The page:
It has been some years that I have been a part of annual ASER survey. We have been trying to bring the issue of “quality learning” to the core of the elementary education narrative. Over years the learning levels of children remain dismal. But in this journey I have met and interacted with lots of children in rural India. In this journey I have often experienced joy, wonder, energy and have felt reassured.
When you enter a village, you find children engrossed in various activities- helping their elders take care of their domestic animals, helping them fix a spade or some small machinery, taking care of their small shops and selling items or working in the fields. The common expression among children, I have observed, is of a certain discipline and effort.
A part of the ASER survey is to visit households and test children for their learning levels. Here you can actually get to know the children, who in schools are only identified by their names, roll number and may be behaviour. These children are often helping their mothers in household chores- cutting vegetables, washing utensils, taking care of their younger siblings. Their faces gleam with confidence, responsibility and congeniality.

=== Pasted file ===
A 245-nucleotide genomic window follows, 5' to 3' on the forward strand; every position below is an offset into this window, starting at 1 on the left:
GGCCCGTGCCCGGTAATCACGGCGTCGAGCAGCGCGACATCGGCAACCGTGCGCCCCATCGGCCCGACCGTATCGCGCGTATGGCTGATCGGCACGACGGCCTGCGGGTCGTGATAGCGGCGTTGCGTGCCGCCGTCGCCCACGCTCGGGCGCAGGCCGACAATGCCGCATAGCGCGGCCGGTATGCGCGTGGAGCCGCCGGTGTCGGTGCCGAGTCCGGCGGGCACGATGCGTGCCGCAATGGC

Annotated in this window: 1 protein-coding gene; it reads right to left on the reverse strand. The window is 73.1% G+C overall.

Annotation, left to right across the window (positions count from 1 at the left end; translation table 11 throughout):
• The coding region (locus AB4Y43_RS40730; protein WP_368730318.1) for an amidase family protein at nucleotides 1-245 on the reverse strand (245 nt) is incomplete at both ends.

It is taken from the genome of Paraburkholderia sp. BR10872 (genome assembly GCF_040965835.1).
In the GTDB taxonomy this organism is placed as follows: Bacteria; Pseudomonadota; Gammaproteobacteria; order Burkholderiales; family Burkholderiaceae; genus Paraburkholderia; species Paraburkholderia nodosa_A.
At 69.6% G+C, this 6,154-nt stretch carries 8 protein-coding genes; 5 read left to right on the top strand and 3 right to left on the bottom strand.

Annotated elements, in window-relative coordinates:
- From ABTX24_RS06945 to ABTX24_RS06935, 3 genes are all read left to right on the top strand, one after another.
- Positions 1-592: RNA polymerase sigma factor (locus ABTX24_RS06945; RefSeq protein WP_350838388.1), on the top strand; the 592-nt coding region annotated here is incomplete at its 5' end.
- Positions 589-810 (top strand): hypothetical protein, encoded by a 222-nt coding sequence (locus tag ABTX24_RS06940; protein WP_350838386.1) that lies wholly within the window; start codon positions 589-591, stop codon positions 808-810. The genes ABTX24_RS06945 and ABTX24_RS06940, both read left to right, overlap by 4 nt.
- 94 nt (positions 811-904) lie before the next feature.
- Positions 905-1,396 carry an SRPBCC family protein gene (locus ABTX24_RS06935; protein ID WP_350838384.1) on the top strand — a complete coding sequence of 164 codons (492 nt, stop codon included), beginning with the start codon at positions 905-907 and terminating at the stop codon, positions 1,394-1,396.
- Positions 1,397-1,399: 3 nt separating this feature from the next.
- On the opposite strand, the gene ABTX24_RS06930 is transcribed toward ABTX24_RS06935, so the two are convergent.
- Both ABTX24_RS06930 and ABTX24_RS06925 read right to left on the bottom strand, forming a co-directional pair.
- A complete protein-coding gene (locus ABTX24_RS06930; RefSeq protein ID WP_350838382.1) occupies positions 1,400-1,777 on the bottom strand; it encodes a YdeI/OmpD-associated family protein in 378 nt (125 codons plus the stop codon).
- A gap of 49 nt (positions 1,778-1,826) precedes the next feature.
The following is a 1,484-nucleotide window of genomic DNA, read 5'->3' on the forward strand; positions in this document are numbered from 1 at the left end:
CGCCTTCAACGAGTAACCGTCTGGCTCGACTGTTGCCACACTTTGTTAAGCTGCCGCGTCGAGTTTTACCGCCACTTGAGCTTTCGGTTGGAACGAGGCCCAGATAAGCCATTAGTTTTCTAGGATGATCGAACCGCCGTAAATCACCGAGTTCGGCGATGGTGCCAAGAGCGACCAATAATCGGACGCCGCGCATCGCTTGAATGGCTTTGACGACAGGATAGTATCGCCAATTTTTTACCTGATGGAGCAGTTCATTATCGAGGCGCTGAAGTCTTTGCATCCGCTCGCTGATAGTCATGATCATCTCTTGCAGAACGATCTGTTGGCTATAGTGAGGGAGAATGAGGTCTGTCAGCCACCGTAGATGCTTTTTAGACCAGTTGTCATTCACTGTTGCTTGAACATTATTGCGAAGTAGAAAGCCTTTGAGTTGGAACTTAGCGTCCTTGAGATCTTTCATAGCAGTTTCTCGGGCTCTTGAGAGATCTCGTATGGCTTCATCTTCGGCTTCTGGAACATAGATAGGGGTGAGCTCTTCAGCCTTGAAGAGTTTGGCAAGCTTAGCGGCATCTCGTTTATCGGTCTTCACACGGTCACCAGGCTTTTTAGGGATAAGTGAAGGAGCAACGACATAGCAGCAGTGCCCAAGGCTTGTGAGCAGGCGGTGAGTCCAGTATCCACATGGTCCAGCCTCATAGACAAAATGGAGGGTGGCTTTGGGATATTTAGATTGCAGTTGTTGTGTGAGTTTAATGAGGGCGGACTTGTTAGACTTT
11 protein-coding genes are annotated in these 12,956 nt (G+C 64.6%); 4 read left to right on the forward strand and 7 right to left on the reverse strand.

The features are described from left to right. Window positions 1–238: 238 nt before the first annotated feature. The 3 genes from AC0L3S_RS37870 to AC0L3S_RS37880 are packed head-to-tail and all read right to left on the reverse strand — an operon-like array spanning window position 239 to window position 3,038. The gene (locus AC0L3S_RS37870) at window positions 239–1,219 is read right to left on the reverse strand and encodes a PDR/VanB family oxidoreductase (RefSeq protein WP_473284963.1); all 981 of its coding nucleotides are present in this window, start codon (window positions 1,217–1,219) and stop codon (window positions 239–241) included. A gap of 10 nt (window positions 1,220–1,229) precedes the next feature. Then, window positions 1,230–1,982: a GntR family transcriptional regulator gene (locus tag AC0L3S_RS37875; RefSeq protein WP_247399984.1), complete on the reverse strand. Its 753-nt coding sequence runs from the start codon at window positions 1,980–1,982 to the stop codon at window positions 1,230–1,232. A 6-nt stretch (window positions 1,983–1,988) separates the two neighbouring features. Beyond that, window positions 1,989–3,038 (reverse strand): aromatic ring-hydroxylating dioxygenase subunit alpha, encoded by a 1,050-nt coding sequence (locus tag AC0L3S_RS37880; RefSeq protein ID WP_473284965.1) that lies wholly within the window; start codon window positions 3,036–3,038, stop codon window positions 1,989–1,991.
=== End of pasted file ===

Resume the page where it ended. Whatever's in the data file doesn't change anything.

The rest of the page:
And, then there are the adventurers or to say “high entropy individuals”, who will follow you wherever you go around the village, trying to gauge what you are doing and helping you out wherever possible. You can see these children chasing hens, goats, playing in the pond, slush, making some artifacts with whatever they can lay their hands on. For me, these children personify freedom, happiness, inquisitiveness.
Coming back to the question of low learning levels, I often wonder if we need to rethink the “learning spaces” we provide to our children through schools. Why is it that children don’t showcase these precious attributes in schools? Are there enough opportunities for them to showcase these qualities or is it even desired by the stakeholders?
Laying down a problem is easy, I guess. Will continue to try to find answers…
By Vikram Guria
Senior Associate, Assessment Unit, ASER Centre